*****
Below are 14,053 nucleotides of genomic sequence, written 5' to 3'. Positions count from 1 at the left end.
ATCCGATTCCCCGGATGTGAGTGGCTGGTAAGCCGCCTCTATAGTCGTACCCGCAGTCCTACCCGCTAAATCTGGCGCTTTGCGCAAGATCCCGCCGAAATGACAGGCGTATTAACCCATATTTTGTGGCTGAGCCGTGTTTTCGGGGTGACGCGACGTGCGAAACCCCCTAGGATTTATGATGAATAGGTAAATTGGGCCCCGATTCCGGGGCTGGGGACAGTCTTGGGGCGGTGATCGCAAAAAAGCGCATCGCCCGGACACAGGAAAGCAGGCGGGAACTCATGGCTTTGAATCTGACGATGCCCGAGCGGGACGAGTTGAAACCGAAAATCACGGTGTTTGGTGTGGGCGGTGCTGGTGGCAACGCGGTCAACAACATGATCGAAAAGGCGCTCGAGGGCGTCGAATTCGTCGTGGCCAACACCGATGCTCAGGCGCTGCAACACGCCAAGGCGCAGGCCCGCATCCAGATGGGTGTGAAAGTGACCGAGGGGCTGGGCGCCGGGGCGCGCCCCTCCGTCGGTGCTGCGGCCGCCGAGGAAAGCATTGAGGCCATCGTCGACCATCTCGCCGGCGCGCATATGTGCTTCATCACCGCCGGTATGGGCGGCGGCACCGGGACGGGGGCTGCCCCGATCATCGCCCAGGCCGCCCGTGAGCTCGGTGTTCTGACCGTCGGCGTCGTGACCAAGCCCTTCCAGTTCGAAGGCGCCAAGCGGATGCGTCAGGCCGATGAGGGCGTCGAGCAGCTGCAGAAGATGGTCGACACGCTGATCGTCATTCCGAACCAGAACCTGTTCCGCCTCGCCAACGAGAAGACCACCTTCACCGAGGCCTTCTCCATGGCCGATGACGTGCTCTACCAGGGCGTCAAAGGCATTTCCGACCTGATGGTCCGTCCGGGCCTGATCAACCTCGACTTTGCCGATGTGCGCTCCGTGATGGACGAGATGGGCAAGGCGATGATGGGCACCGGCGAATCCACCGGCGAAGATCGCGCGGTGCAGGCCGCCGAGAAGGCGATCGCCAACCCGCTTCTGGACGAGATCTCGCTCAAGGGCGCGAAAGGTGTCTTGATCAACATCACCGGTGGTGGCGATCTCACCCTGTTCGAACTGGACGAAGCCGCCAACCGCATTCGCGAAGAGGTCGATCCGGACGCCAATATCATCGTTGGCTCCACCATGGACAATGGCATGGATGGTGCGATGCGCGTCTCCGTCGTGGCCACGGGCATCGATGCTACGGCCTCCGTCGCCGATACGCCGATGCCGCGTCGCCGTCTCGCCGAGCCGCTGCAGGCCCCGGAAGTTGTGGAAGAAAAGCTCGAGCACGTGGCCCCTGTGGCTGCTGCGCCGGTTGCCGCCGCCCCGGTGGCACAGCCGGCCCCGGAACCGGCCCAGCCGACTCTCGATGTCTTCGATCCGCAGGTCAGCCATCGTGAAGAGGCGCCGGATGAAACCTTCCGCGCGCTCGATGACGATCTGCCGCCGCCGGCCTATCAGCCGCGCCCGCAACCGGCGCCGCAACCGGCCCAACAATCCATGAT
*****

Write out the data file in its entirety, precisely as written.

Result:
Below are 14,053 nucleotides of genomic sequence, written 5' to 3'. Positions count from 1 at the left end.
ATCCGATTCCCCGGATGTGAGTGGCTGGTAAGCCGCCTCTATAGTCGTACCCGCAGTCCTACCCGCTAAATCTGGCGCTTTGCGCAAGATCCCGCCGAAATGACAGGCGTATTAACCCATATTTTGTGGCTGAGCCGTGTTTTCGGGGTGACGCGACGTGCGAAACCCCCTAGGATTTATGATGAATAGGTAAATTGGGCCCCGATTCCGGGGCTGGGGACAGTCTTGGGGCGGTGATCGCAAAAAAGCGCATCGCCCGGACACAGGAAAGCAGGCGGGAACTCATGGCTTTGAATCTGACGATGCCCGAGCGGGACGAGTTGAAACCGAAAATCACGGTGTTTGGTGTGGGCGGTGCTGGTGGCAACGCGGTCAACAACATGATCGAAAAGGCGCTCGAGGGCGTCGAATTCGTCGTGGCCAACACCGATGCTCAGGCGCTGCAACACGCCAAGGCGCAGGCCCGCATCCAGATGGGTGTGAAAGTGACCGAGGGGCTGGGCGCCGGGGCGCGCCCCTCCGTCGGTGCTGCGGCCGCCGAGGAAAGCATTGAGGCCATCGTCGACCATCTCGCCGGCGCGCATATGTGCTTCATCACCGCCGGTATGGGCGGCGGCACCGGGACGGGGGCTGCCCCGATCATCGCCCAGGCCGCCCGTGAGCTCGGTGTTCTGACCGTCGGCGTCGTGACCAAGCCCTTCCAGTTCGAAGGCGCCAAGCGGATGCGTCAGGCCGATGAGGGCGTCGAGCAGCTGCAGAAGATGGTCGACACGCTGATCGTCATTCCGAACCAGAACCTGTTCCGCCTCGCCAACGAGAAGACCACCTTCACCGAGGCCTTCTCCATGGCCGATGACGTGCTCTACCAGGGCGTCAAAGGCATTTCCGACCTGATGGTCCGTCCGGGCCTGATCAACCTCGACTTTGCCGATGTGCGCTCCGTGATGGACGAGATGGGCAAGGCGATGATGGGCACCGGCGAATCCACCGGCGAAGATCGCGCGGTGCAGGCCGCCGAGAAGGCGATCGCCAACCCGCTTCTGGACGAGATCTCGCTCAAGGGCGCGAAAGGTGTCTTGATCAACATCACCGGTGGTGGCGATCTCACCCTGTTCGAACTGGACGAAGCCGCCAACCGCATTCGCGAAGAGGTCGATCCGGACGCCAATATCATCGTTGGCTCCACCATGGACAATGGCATGGATGGTGCGATGCGCGTCTCCGTCGTGGCCACGGGCATCGATGCTACGGCCTCCGTCGCCGATACGCCGATGCCGCGTCGCCGTCTCGCCGAGCCGCTGCAGGCCCCGGAAGTTGTGGAAGAAAAGCTCGAGCACGTGGCCCCTGTGGCTGCTGCGCCGGTTGCCGCCGCCCCGGTGGCACAGCCGGCCCCGGAACCGGCCCAGCCGACTCTCGATGTCTTCGATCCGCAGGTCAGCCATCGTGAAGAGGCGCCGGATGAAACCTTCCGCGCGCTCGATGACGATCTGCCGCCGCCGGCCTATCAGCCGCGCCCGCAACCGGCGCCGCAACCGGCCCAACAATCCATGAT